Decent Land: The Dance of The Gator

Prologue

Lee David Tyrrell

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Art by Author

If you look to the stars at night, and chance has favoured your timing, you might catch the thin twinkle of a large fleet of ships. Throughout a planet’s life, they pass only once, as they move ever onward t’ward their Decent Land of prophecy. In the front wave, sixty vessels join to form a vanguard; behind them follow many hundreds more. When they first took up flight, I cannot tell you. Though banished members of their kind report they fled a “Cataclysm”, several ages past in their galaxy of origin.

At least a quarter of the ships in the fleet are alive; colossal creatures — like whales — bearing cities. Others are mere shells of Gūlinum, or Aluminium composites (which they excavate from bauxite, where they find it). It’s said organic bioships were later shepherded to serve the fleet along its journey, and not amongst the launching party. Scarlet castles of their ruling royal family, and official governmental halls, were housed within traditional craft. Modern settlements and supplemental cargo holds are saddled ‘pon the backs of the bioships, when needed.

A great tragedy befell these astral travellers, a score of centuries ago in II-Anchor Minor. I doubt this telling of the tale will find publication true-east of any local quadrant, so I’m confident that II-Anchor Minor will be visible to you. On some planets, the constellation it belongs to is known as a “belt” or a “border”, though it’s neither. In truth, the distant stars form nothing from the wrong perspective. II-Anchor Minor — in the centre — shines brightest, yet it hangs in the Everblack, back from its siblings. Anchor Major (named ironically, to mock its size), and I-Anchor Minor (true-west) burn close together. Far off, a hectoparsec from them, lies the third sister — a massive point of blue relentless in its smoulder.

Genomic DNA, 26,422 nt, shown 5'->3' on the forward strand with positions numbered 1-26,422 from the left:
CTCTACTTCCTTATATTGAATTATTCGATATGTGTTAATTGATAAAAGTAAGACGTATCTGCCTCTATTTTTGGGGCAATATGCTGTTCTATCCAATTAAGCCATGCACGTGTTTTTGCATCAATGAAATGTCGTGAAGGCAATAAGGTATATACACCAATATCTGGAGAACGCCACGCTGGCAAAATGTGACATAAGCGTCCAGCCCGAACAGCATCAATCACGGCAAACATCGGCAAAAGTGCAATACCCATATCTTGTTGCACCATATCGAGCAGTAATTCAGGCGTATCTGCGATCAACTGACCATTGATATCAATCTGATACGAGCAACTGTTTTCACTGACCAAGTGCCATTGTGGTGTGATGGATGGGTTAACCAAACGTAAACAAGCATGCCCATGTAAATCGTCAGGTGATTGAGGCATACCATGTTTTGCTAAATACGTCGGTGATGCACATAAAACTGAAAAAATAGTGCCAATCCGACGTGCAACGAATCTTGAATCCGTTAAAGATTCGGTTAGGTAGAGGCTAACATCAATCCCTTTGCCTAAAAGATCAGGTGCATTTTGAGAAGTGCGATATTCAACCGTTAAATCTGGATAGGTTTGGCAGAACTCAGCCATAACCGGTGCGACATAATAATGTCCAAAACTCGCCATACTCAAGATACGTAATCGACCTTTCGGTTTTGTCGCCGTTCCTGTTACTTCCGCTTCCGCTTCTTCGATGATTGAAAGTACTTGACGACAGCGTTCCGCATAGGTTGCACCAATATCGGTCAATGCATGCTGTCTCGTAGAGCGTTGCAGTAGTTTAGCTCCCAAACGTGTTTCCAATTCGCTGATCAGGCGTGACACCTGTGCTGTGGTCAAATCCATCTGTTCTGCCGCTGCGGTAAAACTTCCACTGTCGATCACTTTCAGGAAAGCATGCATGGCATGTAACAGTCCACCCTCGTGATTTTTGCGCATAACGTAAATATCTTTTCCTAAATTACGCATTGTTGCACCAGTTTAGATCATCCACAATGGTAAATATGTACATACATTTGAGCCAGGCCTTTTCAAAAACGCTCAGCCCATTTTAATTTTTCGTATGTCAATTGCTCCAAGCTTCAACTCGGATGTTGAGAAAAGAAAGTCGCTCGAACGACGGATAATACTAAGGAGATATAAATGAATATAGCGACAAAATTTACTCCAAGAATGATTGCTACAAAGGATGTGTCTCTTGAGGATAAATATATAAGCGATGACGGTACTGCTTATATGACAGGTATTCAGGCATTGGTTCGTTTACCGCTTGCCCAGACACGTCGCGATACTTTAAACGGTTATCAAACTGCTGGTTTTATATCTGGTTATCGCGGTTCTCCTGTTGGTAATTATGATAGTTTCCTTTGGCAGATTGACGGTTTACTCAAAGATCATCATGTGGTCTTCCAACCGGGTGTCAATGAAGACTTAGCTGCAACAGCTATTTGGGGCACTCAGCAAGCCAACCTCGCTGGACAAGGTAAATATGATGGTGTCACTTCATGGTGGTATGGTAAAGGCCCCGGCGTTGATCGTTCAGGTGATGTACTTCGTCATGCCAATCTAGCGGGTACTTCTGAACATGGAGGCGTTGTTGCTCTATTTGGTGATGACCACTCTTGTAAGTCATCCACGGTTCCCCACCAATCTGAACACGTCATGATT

Their fleet arrived on the winds of eternal quest; to find their fabled Decent Land of verdant paradise. It drives them forward and defines their very being, but it seems to me impossible (despite their confidence). If they don’t come to dust by war or famine, their bioships will pass, revolt or leave them in the cold. Still, they wander on in hope (or bloody-mindedness), and sometimes choose to Holiday in comfortable star systems. Upon the warm edge of II-Anchor Minor, these strange pilgrims…

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Lee David Tyrrell

Fiction writer, mostly attracted to sci-fi and strange, experimental tangents. I’ve also worked as a music journalist for Clash, eGigs, eFestivals & C64 Audio.